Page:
The building of the new central library was long overdue, according the Mr. Castell, the head librarian at the time. The location of the new branch was to be next to the new police building and across from city hall. That raised some eyebrows as well, as the “East End” as this area was known in the 60s, was kind of a shady area. But council stuck to their guns, claiming that a new central library would be the starting point for a regeneration of the east end of the city. It was, in fact, said Mayor Hays, the safest place in the city, what with all those policemen all over the place. The plans went ahead and the new library was officially opened in June of 1963. It was a very different place from what it is now. The children’s department was in the basement (I’d always wondered why the fixtures in the staff bathroom down there were so low) ...

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Children's Department in the New Central Library, 1963

Calgary Public Library Archives: Our Story in Pictures CPL 104-05-01

...and there was enough extra space that the Glenbow had a gallery on the 3rd floor. There was a bindery, administration offices, an auditorium on the 6th floor and a sweeping staircase to get customers to the reference library on the second floor.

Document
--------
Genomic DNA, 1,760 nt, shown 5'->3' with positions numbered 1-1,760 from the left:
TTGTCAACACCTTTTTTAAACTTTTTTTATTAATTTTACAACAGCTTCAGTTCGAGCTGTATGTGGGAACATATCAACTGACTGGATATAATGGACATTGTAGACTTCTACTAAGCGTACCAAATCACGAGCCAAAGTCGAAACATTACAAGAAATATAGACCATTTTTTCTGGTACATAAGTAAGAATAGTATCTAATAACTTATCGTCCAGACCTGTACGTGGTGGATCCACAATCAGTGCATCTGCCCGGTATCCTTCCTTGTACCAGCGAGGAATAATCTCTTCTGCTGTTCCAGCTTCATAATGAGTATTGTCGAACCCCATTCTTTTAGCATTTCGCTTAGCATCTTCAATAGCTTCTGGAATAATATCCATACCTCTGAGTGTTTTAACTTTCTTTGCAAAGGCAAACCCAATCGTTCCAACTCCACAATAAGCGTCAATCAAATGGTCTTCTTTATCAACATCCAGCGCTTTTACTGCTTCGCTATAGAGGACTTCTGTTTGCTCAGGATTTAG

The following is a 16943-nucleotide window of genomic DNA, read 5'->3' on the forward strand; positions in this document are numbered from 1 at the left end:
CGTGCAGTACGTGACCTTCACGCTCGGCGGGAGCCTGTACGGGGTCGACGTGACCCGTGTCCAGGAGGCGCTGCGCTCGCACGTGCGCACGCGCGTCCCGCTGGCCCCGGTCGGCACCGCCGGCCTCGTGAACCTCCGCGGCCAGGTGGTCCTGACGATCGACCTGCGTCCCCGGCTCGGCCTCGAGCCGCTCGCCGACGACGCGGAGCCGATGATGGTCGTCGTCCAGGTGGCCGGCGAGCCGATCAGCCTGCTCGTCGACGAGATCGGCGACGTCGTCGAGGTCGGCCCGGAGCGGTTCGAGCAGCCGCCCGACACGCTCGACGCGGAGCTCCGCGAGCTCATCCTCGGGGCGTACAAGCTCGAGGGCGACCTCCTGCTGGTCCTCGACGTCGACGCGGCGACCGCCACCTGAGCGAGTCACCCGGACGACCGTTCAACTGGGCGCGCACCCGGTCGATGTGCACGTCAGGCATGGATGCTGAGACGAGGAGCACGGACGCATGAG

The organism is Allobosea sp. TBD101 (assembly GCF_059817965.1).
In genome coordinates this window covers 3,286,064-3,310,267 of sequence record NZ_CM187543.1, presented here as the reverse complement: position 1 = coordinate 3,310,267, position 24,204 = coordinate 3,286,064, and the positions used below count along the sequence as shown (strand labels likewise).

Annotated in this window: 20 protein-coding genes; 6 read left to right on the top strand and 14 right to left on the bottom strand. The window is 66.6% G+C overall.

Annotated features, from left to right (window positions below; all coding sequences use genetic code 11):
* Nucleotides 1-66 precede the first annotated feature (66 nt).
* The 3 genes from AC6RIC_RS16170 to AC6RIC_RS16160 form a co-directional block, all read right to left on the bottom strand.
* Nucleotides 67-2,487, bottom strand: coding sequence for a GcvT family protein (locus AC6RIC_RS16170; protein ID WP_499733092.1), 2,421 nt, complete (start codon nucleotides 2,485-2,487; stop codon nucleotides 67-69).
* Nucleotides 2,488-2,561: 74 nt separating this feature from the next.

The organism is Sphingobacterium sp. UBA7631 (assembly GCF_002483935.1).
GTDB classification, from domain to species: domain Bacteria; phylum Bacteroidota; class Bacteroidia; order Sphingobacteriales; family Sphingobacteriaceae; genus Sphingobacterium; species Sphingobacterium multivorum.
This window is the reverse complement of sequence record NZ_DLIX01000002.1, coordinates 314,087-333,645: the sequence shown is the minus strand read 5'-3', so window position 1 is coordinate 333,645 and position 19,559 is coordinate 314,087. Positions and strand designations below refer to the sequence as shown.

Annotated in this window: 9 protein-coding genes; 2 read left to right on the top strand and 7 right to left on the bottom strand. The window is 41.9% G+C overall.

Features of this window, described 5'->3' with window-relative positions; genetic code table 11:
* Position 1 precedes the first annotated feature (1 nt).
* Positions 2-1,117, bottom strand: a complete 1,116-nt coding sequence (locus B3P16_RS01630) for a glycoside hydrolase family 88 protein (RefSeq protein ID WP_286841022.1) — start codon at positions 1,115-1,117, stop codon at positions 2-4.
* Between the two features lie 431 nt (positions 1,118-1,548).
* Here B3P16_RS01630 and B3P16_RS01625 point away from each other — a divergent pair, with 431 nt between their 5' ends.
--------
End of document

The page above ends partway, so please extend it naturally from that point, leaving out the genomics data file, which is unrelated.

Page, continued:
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Glenbow Gallery, 3rd Floor of the New Central Library, 1963

Calgary Public Library Archives: Our Story in Pictures CPL 104-09-01

Over the years the library has been extended, with an entire new building added to the north side in the 1970s, and renovated and rejigged to keep up with changes in the way we use the library and to make room for innovations like photocopiers, online catalogue and circulation systems, public access computers, coffee shops and the like. Though it seems that libraries are staid and conservative and have remained unchanged since the library at Alexandria, they are actually constantly in flux and continually change to meet the needs of the customers. We will look on this latest “reconfiguration” as just another opportunity to adapt, since we are so good at it.

Check out our archives photos if you want to see the Central Library in its original state. And drop by to say hi – we’re delighted to be back and would like to see you all again. We missed you.

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New Central Library under Construction in 1963

Calgary Public Library Archives: Our Story in Pictures, CPL 104-19-01